IIHE invited seminar: Relativistic Jets from Stellar Mass Black Holes in our galaxy
Prof.Rob Fender(University of Oxford)
G/0-G.0.20 - Neutrino Room (Building G)
G/0-G.0.20 - Neutrino Room
Astrophysical black holes are the purest manifestations of general relativity, and mark the frontier of our understanding of physics. When accreting gas into their gravitational potential, they can become the most luminous objects in the universe. The most poorly understood aspect of this accretion process is the formation of extremely powerful, highly collimated 'jets' which carry away a large fraction of the liberated gravitational potential energy at relativistic speeds. The most spectacular examples of this process are the supermassive black holes in the centres of giant elliptical galaxies, including M87, the site of the first direct image of a black hole event horizon. However, these supermassive black hole jets are almost frozen in time, and studying how they propagate from the event horizon to their ultimate termination in cluster gas many millions of years later, and how the liberated energy is deposited in the ambient medium, is simply impossible on humanly-accessible timescales. However, stellar mass black holes, the remnants of the most massive stars which lived fast and died young, pervade space, with an estimated 100 million in our galaxy alone. Some of these stellar mass black holes accrete at a high rate from orbiting binary companion stars, and mimic the relativistic accretion and jet formation observed in supermassive systems like M87. In this talk I will explore how rich new sets of observational data have allowed us to measure the state of the accretion flow at the moment of jet launch, and track the relativistically ejected material all the way to its termination in the interstellar medium on a timescale of one or two years. For the first time we are able to edge towards precise calorimetry of these ejections and connect this to the energy balance at the event horizon at the moment of launch.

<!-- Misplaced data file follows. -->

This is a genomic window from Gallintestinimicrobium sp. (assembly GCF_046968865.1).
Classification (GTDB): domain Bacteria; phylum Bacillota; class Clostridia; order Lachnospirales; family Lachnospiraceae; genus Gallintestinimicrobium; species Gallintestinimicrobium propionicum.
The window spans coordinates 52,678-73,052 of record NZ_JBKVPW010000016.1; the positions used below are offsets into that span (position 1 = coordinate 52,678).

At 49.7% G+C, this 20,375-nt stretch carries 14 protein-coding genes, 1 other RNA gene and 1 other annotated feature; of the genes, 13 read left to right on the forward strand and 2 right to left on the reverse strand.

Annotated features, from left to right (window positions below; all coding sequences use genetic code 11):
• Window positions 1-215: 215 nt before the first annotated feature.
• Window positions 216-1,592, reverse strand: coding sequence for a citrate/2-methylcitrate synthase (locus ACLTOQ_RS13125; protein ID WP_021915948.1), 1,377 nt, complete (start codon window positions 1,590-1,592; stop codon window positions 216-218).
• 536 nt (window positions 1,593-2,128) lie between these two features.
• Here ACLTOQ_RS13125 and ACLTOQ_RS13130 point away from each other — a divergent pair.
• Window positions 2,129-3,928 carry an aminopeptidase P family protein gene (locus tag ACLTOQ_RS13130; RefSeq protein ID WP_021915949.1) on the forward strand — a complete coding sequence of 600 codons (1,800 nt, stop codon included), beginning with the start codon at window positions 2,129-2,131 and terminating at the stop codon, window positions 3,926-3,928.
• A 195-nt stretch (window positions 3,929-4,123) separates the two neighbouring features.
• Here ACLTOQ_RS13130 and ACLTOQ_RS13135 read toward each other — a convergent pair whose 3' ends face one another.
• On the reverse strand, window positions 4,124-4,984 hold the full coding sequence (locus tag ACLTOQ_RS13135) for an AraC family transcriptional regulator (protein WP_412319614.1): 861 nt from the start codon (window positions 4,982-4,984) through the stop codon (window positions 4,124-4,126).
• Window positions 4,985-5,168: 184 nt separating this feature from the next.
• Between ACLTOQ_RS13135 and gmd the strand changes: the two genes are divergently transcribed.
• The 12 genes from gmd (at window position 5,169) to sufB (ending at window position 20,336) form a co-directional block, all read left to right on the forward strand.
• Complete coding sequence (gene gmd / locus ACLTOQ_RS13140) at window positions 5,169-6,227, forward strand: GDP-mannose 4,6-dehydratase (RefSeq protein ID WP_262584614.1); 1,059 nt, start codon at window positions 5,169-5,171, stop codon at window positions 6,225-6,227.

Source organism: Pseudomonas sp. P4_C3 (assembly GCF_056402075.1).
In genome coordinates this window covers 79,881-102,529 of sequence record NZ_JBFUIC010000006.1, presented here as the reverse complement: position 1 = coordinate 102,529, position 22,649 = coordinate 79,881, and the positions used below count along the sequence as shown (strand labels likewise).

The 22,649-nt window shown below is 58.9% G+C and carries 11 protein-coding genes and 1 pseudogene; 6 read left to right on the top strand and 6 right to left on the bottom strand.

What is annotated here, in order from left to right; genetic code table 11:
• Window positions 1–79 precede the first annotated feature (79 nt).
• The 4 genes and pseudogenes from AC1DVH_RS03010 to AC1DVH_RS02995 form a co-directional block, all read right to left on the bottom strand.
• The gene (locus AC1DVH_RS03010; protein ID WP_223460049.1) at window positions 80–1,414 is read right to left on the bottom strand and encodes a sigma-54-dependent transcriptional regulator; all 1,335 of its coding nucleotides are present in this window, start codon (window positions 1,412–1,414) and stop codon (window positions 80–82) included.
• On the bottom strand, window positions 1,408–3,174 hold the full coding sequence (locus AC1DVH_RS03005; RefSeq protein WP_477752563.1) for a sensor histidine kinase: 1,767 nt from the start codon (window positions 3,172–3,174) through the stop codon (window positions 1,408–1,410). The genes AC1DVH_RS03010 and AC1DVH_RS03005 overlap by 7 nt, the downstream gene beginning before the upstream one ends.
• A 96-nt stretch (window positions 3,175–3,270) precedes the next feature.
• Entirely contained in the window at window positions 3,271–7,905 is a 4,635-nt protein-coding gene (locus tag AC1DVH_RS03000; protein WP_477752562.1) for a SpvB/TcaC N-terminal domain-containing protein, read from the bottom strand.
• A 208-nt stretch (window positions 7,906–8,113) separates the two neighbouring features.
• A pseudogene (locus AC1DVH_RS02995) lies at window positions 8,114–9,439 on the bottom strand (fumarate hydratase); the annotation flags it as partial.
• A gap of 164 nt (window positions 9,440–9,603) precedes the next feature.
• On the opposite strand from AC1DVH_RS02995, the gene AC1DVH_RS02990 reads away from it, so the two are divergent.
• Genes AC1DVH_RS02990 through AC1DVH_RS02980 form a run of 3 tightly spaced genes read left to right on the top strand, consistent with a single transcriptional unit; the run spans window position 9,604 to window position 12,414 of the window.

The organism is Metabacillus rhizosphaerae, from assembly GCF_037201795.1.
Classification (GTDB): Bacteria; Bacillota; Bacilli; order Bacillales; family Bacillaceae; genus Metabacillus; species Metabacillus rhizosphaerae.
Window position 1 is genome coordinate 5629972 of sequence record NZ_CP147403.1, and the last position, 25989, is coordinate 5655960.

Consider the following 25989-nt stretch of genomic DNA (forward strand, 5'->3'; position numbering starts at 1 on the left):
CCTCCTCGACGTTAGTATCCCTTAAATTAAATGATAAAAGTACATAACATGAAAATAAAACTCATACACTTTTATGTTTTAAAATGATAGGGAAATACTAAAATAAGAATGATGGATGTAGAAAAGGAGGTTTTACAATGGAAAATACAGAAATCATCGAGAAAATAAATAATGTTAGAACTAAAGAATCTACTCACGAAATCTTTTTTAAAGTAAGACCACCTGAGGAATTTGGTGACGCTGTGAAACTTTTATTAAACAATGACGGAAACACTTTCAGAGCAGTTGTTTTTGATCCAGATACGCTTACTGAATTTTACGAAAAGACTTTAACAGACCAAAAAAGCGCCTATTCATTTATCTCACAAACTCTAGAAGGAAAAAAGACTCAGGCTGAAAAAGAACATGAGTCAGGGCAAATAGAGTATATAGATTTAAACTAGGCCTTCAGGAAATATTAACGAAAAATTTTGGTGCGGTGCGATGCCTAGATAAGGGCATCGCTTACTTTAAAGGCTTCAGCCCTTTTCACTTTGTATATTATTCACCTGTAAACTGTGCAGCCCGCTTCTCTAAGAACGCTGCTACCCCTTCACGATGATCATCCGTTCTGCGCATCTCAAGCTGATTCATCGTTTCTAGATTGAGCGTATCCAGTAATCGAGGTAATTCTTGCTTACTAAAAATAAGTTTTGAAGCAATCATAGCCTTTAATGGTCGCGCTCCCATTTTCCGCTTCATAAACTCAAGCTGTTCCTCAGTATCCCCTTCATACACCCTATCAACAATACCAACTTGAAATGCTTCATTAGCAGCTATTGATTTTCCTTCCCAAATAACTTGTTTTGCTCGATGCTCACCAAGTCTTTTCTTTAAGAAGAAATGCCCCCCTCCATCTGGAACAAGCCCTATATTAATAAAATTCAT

About the speaker: https://www.physics.ox.ac.uk/our-people/fender